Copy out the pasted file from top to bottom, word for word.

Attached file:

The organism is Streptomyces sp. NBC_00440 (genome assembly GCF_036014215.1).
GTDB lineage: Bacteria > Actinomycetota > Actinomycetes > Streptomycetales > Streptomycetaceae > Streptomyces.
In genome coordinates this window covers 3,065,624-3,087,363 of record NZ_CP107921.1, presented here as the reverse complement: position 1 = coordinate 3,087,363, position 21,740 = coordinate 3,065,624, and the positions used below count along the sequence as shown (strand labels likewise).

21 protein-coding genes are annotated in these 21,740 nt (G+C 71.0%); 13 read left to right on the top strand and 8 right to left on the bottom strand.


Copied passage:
The organism is Streptomyces sp. NBC_00440 (genome assembly GCF_036014215.1).
GTDB lineage: Bacteria > Actinomycetota > Actinomycetes > Streptomycetales > Streptomycetaceae > Streptomyces.
In genome coordinates this window covers 3,065,624-3,087,363 of record NZ_CP107921.1, presented here as the reverse complement: position 1 = coordinate 3,087,363, position 21,740 = coordinate 3,065,624, and the positions used below count along the sequence as shown (strand labels likewise).

21 protein-coding genes are annotated in these 21,740 nt (G+C 71.0%); 13 read left to right on the top strand and 8 right to left on the bottom strand.